Tweet in review – October 11-17

This is the beginning of  ‘the tweet in review’, a regular feature on my blog that highlights some interesting, helpful or amusing tweets I’ve read in a given week. Essentially, it’s my twitter notes. Have a look and let me know what you think.

I hope you’ll add to the list.

Week of Oct 11 to 17:

  1. New blogging and social media resource: @ginidietrich Introducing For Bloggers, By Bloggers from @dannybrown
  2. A first glimpse of Google TV: @zaigham_inc Sony Airs First Google TV Commercial
  3. Sometimes, the volume of data that passes before us is a bit daunting. Here’s a 10 month compendium for ’10:  @lorirtaylor 50 of the Best Twitter Guides, Stats, Tips and Tools of 2010 (So Far) –
  4. Has anyone Googled google-ization: @Alltop_Social Amazing List Of Every Google Product And How Much We Depend On Them
  5. Publish books by pressing send:  @caroljsroth Barnes & Noble releases PubIt! Ebook tool. What are your thoughts?
  6. Creation by curation-a new approach to journalism: @jayrosen_nyu One of the most optimistic signs in journalism is the evolution of people like Storify’s Burt Herman

The long and winding tweet…

I think my journey on Twitter has been similar to that of many folks. I began perplexed and frustrated until I gave it a second (or third or fourth) try and then bumped around a bit till it started to make sense. That happened around the time I was able to conjugate the verb ‘to tweet’ in public.

On Inside PR #2.23, Gini, Joe and I talk about Twitter, how we use it, which platforms we’re on and the value it brings to communications.

And, as much as some thrive on the ego-boost of new followers, balanced, of course, by the reality check of those who fall by the wayside, Twitter is  more than a quasi-religious experience. For me, it’s the people I subscribe to and the insights and information they share, the things I can pass along to others and how I’m able to keep up with certain topics and late-breaking news.

So how do I manage the ebb and flow?  Hootsuite is my base for Twitter and a few of the other social networks I’m on. I still use the main Twitter platform, which has improved of late.  But  it’s more like a starter home;  the one you soon outgrow and then move onto a 3,000 sf third-party app (with attached URL shortener and AC, no less). On my BB, I use  the Twitter App and sometimes UberTwitter.

Will Twitter replace my RSS?  I don’t think so. It’s more of an RSS add-on. The big difference is that RSS doesn’t pass by in an instant, while Twitter is like a watching a never-ending parade.

Have a listen to the podcast and let us know what you think.

Are you a social media addict?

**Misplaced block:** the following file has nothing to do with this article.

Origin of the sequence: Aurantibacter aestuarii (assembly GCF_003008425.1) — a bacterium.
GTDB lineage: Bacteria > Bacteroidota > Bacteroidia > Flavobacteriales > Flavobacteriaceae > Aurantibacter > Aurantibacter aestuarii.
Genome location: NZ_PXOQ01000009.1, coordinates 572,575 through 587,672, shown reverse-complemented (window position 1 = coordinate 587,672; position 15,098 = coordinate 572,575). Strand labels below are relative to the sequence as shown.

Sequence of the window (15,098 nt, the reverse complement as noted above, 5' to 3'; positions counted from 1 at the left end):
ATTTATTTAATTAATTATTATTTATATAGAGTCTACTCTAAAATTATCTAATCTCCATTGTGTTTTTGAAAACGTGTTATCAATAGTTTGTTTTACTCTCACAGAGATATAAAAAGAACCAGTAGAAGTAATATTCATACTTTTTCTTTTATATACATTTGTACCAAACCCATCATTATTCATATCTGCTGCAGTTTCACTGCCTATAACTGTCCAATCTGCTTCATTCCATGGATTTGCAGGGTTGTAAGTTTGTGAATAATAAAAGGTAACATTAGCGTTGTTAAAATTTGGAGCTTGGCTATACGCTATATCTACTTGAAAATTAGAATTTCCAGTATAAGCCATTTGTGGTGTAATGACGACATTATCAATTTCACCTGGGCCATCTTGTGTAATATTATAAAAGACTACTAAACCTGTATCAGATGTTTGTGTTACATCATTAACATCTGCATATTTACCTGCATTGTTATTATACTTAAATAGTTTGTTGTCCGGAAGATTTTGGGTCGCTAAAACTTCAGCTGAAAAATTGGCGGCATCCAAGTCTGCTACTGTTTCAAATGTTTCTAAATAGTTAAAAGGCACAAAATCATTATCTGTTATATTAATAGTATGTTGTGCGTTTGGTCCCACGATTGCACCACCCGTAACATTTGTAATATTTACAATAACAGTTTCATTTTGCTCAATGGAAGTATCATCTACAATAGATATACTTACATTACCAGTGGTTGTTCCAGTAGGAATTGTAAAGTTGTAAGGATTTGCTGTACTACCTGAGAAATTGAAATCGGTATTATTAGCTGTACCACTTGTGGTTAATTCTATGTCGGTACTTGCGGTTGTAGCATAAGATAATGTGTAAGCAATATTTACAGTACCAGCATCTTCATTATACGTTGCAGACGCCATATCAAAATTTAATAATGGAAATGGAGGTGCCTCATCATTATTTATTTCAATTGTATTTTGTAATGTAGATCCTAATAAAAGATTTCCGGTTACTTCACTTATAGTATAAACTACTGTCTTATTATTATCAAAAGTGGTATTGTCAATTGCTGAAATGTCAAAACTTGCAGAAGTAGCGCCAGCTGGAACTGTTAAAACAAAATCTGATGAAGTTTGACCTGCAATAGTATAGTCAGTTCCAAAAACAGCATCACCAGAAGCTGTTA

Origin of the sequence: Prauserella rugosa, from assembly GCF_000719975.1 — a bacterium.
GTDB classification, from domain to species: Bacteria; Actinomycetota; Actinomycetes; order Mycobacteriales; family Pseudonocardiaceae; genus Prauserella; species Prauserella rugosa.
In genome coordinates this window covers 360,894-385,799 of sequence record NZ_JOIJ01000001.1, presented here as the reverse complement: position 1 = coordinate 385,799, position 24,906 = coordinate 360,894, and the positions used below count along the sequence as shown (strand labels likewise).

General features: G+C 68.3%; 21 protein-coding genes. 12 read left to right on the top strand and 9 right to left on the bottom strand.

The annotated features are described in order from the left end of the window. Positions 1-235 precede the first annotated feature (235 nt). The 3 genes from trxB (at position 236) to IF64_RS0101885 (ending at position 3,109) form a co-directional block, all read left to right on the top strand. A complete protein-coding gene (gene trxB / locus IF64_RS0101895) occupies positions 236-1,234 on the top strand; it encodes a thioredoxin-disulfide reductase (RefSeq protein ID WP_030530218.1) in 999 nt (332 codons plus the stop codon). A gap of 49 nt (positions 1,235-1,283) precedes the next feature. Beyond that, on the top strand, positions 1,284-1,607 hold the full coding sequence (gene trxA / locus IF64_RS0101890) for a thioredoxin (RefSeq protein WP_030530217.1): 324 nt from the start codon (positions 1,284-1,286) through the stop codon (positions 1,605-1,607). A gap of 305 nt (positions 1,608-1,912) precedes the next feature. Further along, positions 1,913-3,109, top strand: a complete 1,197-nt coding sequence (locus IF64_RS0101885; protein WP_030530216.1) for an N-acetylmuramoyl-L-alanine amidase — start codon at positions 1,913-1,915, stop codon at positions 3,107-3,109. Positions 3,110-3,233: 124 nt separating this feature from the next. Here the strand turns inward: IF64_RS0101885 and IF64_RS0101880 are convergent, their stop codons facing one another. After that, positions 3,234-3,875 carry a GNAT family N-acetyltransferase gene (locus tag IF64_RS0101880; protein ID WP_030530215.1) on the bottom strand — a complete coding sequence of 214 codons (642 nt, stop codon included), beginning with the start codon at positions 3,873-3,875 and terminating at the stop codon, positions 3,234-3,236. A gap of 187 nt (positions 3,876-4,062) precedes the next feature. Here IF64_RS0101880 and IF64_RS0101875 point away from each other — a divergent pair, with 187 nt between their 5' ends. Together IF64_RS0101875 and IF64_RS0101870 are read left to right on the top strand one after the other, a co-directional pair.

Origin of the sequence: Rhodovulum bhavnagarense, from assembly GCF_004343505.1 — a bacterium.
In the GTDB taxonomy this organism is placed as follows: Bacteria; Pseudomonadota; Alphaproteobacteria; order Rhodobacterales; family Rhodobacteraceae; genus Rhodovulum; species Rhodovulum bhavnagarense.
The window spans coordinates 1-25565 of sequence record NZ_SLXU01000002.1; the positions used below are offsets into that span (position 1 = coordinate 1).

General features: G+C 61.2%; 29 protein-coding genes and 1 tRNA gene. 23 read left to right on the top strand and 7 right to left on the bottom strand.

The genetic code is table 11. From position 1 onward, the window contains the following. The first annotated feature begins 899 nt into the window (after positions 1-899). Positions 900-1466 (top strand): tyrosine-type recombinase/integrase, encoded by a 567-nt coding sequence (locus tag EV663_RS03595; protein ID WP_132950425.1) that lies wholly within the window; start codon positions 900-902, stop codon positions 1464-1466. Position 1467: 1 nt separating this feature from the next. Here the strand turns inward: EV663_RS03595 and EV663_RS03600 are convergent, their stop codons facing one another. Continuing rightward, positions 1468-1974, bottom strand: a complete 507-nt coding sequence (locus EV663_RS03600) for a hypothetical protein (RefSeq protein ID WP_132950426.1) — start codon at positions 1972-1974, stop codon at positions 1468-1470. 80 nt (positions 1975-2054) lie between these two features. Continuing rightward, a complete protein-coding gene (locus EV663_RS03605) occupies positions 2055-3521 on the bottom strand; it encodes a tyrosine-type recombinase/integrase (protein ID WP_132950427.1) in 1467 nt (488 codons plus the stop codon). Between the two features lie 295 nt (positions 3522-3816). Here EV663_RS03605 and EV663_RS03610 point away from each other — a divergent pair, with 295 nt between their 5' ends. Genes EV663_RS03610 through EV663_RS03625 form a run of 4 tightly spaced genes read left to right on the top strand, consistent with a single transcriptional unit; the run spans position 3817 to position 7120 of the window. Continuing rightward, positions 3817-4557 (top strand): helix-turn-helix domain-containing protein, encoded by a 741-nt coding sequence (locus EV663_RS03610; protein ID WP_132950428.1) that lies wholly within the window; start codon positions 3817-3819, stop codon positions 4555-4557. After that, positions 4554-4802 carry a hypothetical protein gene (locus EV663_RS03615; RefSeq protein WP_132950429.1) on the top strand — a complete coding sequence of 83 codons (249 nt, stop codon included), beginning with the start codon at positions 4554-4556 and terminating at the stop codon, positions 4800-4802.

I have a confession to make: I think I am.

And I wonder if you may be one too.  Worried? Not sure where to turn? Do you want to know the signs?

If so, please check out the guest post I did on the Spin Sucks blog.  Anonymity is guaranteed; no one will know you read it…

And by the way, I hate to admit it, but  even though it’s a holiday in Ontario, I’m still online writing about it.

Special thanks to @ginidietrich and @danielhindin for asking me.

Let me know if you have any more symptoms to add – and if we should start a virtual 12-Tweet meetup.

Counselors Academy 2010 – Twitter notes

Last year, after live-tweeting from Counselors Academy’s annual conference, I noticed my Twitter feed had become my notes for the sessions. So I used them in a blog post to capture the flavour of the event.

Counselors is, as I’ve said many times, my PR highlight of the year. If you run an agency, it’s a gathering like no other. And, if you haven’t been there before, it’s hard to describe the  exhilarating energy of being in a room with so many bright people, most of whom share your interests, challenges and entrepreneurial dreams.

I’ve made some of my best friends in PR at Counselors. In fact, that’s where I met my new business partners, Carol and Esther, and first had a chance to get to know them. Long before she and I had an inkling that we might be working together, Esther put my name forward as the Canadian rep on the executive committee.  So, I guess, energi PR has its roots in Counselors.

Here are 10 Twitter highlights from CA2010 in Asheville (in no particular order):

  1. @bgindra: We learn visually, not by words; video stories are becoming more and more important.
  2. @jaybaer: Many mobile developers have platforms that you can tweak and customize; you don’t need to start from scratch.
  3. @jaybaer: Social media success factors: broaden your horizons, sell ingredients, not entrees, embrace math, adjust to 24/7.
  4. @darrylsalerno: If the 1st and last letters of a word are in the right place, it’s hard to tell if it’s misspelled.
  5. @darrylsalerno: 500 most used English words have 14,000 meanings.
  6. @ambercadabra: We over complicate social media; it’s just communications. Need to get over our obsession w/ tools & focus on intent.
  7. @ambercadabra: B/c social media was labelled media, we want to apply trad media metrics, which don’t work.
  8. @elisemitch: When you’re building a biz you need to consider how you deal with change, both up and down.
  9. @briansolis: Try writing story in 120 characters so it can be RT’d.
  10. @briansolis: Today PR agencies function top to bottom; need to have most senior people on the frontlines.

Of course, there was so much more wonderful talk and ideas that weren’t captured in 140 or less – like the after-hours drinks and conversations, the Sorry game, the 60s banquet, prom-night in Ashville and, the wonderful southern hospitality of Justin Brackett. You can also read Gini Dietrich’s thoughts here, Abbie Fink’s musings or Dana Hughenspost for some other perspectives.

If you run an independent PR agency, it’s not too early to start thinking about Counselors 2011.

(Disclosure: I’m the conference co-chair.)

My.sxsw – a recap

Now that the tweets have settled and FourSquare’s down to a dull roar (i.e. most days you’ll find me checked into my office), I thought I’d recap my experiences at this year’s South by Southwest Interactive Festival.